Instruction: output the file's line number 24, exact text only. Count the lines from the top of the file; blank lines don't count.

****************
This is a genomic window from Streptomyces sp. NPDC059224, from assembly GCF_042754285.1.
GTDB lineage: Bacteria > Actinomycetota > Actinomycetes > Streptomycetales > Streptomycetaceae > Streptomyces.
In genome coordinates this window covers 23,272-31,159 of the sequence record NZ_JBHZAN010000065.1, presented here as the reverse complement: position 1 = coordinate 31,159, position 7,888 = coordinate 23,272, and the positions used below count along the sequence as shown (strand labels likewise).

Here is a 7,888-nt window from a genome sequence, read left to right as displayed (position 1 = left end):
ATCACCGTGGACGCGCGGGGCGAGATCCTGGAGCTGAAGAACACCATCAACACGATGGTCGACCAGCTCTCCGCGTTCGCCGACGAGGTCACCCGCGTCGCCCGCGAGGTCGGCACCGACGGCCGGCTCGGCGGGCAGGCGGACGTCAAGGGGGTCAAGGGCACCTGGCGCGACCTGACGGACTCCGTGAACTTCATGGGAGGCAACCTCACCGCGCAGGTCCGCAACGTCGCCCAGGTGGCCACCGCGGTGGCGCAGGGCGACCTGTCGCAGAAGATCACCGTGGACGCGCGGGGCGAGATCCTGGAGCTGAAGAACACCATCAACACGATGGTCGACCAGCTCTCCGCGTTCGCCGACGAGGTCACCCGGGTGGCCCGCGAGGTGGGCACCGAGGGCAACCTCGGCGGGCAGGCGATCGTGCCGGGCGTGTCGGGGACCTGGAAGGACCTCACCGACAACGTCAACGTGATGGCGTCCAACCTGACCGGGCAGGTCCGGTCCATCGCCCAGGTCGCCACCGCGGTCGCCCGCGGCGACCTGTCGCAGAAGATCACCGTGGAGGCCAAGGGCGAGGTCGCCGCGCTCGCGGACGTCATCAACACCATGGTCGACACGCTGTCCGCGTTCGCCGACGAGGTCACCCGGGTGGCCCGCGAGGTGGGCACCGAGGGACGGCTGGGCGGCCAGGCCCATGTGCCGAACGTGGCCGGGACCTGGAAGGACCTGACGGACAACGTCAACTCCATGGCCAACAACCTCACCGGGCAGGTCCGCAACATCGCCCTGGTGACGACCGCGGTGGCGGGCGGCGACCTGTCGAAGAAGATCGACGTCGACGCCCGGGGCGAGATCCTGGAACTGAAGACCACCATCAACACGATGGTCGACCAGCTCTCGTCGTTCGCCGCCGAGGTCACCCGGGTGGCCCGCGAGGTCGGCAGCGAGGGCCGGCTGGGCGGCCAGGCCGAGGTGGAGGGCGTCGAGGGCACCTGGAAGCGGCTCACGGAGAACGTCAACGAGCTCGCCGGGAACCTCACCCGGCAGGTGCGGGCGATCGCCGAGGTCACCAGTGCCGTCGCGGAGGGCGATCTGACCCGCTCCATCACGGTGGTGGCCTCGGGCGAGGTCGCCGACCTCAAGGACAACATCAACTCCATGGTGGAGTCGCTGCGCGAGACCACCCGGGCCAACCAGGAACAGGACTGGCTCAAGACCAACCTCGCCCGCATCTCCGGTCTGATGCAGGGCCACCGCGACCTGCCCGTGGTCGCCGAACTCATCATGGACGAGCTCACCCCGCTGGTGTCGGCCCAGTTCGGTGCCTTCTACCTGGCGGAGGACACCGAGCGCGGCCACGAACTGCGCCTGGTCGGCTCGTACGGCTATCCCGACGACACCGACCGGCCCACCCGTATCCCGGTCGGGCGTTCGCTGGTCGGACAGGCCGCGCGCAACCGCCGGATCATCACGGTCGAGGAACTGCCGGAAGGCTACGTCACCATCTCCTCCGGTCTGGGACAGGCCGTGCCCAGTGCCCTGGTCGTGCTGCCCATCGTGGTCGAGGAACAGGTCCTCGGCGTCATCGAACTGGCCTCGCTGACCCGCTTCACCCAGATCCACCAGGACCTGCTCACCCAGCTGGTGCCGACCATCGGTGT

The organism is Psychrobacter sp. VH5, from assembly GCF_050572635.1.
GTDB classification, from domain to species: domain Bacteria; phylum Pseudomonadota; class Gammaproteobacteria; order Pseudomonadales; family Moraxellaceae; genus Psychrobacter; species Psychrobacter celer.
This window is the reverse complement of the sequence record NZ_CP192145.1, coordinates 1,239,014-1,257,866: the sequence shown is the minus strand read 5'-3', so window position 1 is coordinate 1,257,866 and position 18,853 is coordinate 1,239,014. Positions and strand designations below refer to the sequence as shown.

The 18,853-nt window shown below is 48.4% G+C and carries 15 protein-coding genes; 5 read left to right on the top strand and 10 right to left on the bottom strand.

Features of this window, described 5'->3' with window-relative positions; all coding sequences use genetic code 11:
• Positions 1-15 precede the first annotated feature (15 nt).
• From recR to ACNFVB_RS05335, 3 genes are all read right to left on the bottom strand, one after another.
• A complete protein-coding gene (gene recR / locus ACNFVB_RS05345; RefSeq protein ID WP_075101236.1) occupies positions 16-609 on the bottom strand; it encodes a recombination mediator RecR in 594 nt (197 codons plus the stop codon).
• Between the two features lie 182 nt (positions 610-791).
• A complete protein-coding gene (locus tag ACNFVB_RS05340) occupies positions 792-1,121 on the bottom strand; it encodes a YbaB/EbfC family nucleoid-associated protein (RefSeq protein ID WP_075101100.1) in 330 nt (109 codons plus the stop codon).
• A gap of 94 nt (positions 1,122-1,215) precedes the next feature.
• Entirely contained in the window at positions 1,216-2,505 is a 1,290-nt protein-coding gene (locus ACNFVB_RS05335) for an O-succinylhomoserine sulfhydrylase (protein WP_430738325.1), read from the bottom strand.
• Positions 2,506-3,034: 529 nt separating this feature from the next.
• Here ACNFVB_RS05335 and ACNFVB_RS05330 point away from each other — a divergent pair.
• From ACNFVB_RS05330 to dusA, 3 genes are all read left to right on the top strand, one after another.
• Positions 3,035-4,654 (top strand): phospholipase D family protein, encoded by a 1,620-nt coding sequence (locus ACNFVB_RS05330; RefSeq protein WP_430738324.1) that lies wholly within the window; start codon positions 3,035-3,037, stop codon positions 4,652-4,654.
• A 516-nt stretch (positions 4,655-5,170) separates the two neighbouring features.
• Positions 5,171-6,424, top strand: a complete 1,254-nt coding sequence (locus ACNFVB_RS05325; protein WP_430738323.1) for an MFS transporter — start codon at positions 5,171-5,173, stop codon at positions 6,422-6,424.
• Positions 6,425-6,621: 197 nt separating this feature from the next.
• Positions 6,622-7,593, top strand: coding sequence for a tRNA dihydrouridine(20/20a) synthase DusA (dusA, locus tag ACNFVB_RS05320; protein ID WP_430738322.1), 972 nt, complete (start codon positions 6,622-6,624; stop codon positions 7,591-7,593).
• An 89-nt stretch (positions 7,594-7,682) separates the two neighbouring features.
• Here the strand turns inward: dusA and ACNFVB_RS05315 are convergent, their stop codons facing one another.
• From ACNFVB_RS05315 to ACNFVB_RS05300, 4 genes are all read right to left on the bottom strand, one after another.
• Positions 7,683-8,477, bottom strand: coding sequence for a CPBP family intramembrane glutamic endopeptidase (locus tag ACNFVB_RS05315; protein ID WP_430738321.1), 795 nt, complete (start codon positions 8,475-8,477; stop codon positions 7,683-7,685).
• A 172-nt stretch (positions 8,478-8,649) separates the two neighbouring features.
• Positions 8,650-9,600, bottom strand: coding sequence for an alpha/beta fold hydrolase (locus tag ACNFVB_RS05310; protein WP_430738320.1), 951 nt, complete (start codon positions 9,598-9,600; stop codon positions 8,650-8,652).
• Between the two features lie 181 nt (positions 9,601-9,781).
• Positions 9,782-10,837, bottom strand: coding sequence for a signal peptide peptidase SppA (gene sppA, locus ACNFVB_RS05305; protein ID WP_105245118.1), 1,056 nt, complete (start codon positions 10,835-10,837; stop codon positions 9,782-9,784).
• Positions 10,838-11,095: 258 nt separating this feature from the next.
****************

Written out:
• Positions 6,425-6,621: 197 nt separating this feature from the next.